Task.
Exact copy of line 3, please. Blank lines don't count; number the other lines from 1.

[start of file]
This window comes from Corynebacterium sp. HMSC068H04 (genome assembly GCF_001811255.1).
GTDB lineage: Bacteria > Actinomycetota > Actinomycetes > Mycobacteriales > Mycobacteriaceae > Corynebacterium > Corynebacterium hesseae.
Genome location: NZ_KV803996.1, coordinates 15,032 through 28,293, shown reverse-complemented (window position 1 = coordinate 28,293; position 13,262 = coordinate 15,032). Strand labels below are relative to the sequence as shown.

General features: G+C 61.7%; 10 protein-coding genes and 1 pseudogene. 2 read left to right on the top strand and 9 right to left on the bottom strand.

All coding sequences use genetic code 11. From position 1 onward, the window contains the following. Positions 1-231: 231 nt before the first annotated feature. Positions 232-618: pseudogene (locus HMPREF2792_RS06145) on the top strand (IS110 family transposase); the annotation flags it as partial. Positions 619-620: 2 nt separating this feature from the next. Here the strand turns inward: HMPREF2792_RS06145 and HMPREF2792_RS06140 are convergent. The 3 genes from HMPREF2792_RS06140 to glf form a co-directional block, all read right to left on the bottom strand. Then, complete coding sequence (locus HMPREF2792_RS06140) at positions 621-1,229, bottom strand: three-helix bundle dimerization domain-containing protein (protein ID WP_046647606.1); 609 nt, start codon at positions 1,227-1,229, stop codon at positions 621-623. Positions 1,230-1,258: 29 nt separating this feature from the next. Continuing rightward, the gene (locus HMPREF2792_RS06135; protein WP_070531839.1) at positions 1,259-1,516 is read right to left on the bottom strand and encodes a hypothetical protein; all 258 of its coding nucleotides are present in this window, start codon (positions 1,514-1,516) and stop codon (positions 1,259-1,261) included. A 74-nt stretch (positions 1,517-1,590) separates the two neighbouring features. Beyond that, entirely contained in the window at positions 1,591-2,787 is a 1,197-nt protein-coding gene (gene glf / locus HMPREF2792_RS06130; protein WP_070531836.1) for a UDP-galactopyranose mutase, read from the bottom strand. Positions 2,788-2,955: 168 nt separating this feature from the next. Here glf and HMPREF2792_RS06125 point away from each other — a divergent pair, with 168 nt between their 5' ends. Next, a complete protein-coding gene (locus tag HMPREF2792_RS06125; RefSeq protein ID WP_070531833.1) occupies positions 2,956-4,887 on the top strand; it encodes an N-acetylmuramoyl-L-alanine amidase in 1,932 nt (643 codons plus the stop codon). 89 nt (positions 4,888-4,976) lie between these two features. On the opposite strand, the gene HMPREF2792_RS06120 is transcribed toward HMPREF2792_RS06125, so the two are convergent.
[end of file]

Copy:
Genome location: NZ_KV803996.1, coordinates 15,032 through 28,293, shown reverse-complemented (window position 1 = coordinate 28,293; position 13,262 = coordinate 15,032). Strand labels below are relative to the sequence as shown.